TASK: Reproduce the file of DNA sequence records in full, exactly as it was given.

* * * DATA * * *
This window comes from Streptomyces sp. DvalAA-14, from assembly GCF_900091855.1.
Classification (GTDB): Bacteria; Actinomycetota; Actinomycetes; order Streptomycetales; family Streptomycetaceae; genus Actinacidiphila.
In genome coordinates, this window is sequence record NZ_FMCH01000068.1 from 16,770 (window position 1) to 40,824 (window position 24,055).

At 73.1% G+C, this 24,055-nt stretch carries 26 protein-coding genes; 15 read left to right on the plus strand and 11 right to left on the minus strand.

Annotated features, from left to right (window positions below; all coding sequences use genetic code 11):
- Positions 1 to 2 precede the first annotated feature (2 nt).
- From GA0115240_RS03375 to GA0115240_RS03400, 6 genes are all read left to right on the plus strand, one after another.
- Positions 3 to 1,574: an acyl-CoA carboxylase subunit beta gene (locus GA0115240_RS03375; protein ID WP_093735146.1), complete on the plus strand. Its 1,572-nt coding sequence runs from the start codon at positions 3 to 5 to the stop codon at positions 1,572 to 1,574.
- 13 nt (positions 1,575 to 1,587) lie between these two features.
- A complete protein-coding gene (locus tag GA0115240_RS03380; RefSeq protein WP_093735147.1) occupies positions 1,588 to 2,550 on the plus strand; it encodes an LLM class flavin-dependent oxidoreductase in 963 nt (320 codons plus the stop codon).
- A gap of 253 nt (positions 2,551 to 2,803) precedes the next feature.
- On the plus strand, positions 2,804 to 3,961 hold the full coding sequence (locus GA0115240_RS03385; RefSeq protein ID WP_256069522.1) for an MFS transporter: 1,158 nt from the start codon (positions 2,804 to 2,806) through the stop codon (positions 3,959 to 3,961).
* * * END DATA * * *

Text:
This window comes from Streptomyces sp. DvalAA-14, from assembly GCF_900091855.1.
Classification (GTDB): Bacteria; Actinomycetota; Actinomycetes; order Streptomycetales; family Streptomycetaceae; genus Actinacidiphila.
In genome coordinates, this window is sequence record NZ_FMCH01000068.1 from 16,770 (window position 1) to 40,824 (window position 24,055).

At 73.1% G+C, this 24,055-nt stretch carries 26 protein-coding genes; 15 read left to right on the plus strand and 11 right to left on the minus strand.

Annotated features, from left to right (window positions below; all coding sequences use genetic code 11):
- Positions 1 to 2 precede the first annotated feature (2 nt).
- From GA0115240_RS03375 to GA0115240_RS03400, 6 genes are all read left to right on the plus strand, one after another.
- Positions 3 to 1,574: an acyl-CoA carboxylase subunit beta gene (locus GA0115240_RS03375; protein ID WP_093735146.1), complete on the plus strand. Its 1,572-nt coding sequence runs from the start codon at positions 3 to 5 to the stop codon at positions 1,572 to 1,574.
- 13 nt (positions 1,575 to 1,587) lie between these two features.
- A complete protein-coding gene (locus tag GA0115240_RS03380; RefSeq protein WP_093735147.1) occupies positions 1,588 to 2,550 on the plus strand; it encodes an LLM class flavin-dependent oxidoreductase in 963 nt (320 codons plus the stop codon).
- A gap of 253 nt (positions 2,551 to 2,803) precedes the next feature.
- On the plus strand, positions 2,804 to 3,961 hold the full coding sequence (locus GA0115240_RS03385; RefSeq protein ID WP_256069522.1) for an MFS transporter: 1,158 nt from the start codon (positions 2,804 to 2,806) through the stop codon (positions 3,959 to 3,961).